Light Bulb Upcycling Ideas
Reuse as a light by attaching an LED bulb.
- Paint and decorate to make characters.
- Decorate and use as Christmas decorations.
- Pop a solar powered LED in the end to use as a garden light source.
- Put in some soil and plants to make a terrarium.
- Remove the top and add water to use as a vase.
- Hang as decorative art.
- Paint and add string to make a decorative hot air balloon.
- Fill with concrete and add a screw to make a wall hook.
- Attach empty bulbs to LED fair lights to give an old school effect. Slip a balloon over the bulb to create different colours.
How to get rid of Fluorescent and CFL light bulbs
It is very important that you dispose of fluorescent or compact fluorescent lamp (CFL) bulbs properly and safely. These bulbs contain mercury; which is a toxic heavy metal. Albeit used in small quantities; this can still be very harmful to both you and the environment.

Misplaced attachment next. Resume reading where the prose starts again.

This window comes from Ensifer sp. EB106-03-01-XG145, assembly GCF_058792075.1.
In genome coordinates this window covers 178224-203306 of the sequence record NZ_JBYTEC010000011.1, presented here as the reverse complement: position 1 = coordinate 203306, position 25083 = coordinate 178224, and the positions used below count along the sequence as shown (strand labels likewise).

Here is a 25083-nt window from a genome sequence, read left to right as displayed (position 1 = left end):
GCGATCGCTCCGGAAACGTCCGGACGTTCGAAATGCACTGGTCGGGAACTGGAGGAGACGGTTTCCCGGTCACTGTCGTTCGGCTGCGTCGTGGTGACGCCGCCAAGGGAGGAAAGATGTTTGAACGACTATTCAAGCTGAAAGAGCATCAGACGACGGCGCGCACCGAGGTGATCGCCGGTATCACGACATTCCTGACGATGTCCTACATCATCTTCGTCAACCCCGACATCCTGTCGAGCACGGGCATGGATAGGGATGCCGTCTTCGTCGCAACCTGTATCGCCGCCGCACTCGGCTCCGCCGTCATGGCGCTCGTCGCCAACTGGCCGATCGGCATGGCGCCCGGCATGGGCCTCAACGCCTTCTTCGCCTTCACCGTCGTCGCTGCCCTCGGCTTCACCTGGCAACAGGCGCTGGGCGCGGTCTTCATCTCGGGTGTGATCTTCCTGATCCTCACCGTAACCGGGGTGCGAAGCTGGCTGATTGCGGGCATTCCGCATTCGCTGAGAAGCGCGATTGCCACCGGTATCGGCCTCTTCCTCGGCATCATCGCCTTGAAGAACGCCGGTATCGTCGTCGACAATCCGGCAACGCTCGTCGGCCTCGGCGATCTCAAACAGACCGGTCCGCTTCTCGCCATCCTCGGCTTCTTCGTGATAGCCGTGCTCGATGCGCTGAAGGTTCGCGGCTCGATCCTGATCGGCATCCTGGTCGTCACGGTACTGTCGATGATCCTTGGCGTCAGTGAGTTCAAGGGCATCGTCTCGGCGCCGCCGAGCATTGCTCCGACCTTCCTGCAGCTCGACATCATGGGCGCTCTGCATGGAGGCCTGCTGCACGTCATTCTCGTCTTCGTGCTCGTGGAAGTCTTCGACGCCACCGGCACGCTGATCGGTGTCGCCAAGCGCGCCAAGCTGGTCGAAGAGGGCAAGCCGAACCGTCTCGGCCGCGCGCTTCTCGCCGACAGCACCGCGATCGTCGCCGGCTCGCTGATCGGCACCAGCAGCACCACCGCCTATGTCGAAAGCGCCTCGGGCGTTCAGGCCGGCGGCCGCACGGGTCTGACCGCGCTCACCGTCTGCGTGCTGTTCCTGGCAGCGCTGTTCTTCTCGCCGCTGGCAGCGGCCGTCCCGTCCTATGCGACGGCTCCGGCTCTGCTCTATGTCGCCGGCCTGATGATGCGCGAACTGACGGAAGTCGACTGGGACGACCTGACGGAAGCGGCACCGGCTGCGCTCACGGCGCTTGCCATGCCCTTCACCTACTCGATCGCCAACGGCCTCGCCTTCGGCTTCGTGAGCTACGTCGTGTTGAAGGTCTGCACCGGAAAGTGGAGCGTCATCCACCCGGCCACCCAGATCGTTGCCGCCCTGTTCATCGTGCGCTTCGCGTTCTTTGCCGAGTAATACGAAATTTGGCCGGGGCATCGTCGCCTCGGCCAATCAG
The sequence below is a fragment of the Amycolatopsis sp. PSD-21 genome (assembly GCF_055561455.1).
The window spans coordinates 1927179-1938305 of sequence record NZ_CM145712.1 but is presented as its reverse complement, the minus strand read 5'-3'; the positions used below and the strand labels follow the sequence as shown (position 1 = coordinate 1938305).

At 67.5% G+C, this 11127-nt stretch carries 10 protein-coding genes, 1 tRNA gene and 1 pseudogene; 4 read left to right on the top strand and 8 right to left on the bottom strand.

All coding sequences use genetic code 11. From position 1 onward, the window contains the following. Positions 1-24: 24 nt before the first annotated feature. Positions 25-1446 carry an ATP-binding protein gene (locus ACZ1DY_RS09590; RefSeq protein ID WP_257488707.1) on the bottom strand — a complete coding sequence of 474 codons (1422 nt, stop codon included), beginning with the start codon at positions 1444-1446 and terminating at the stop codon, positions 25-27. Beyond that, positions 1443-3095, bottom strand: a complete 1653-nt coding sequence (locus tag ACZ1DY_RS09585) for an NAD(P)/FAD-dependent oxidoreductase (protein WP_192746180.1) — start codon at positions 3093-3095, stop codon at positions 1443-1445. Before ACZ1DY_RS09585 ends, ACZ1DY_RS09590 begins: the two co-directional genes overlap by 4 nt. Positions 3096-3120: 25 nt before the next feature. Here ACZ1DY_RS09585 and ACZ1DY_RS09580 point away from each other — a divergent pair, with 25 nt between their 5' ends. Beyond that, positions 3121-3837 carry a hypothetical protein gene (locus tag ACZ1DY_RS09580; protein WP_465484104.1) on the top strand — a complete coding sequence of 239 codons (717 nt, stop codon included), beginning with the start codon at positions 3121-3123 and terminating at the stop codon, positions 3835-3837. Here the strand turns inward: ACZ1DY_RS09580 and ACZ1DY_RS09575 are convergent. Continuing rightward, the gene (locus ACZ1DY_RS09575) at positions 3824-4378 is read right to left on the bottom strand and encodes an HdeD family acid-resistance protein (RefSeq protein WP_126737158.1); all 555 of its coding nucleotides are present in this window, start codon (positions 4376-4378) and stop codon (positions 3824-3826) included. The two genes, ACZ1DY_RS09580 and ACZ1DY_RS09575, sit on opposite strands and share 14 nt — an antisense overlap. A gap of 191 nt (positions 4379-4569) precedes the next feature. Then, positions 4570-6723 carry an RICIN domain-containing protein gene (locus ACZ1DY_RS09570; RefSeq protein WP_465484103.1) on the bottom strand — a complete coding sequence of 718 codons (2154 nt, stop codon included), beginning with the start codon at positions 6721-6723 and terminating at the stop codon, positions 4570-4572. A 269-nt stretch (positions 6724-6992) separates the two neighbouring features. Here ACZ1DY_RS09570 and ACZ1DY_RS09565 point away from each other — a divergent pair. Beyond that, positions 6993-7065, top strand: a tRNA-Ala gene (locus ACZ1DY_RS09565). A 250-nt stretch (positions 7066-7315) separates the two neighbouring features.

Mercury from broken bulbs can leak into the air, soil and water ways. This is why CFL bulbs should never be placed in the trash, ultimately ending up in landfill. It is therefore imperative you take these types of bulbs to the correct disposal facility. Your local recycling centre is likely to be able to accept them, but do check first. WEEE recycling retailors will usually accept these also.
Be careful when transporting fluorescent bulbs to ensure they do not smash on route. If you do have a smashed bulb, be sure to dispose of it as soon as possible; to limit your contact with any leaking mercury.
How to get rid of Incandescent light bulbs
Incandescent bulbs are the oldest type of bulb and are no longer widely used or sold across the world. However you may find that you do have an old one lying around and or coming to the end of its life. You'll therefore need to know how to dispose of an incandescent light bulb.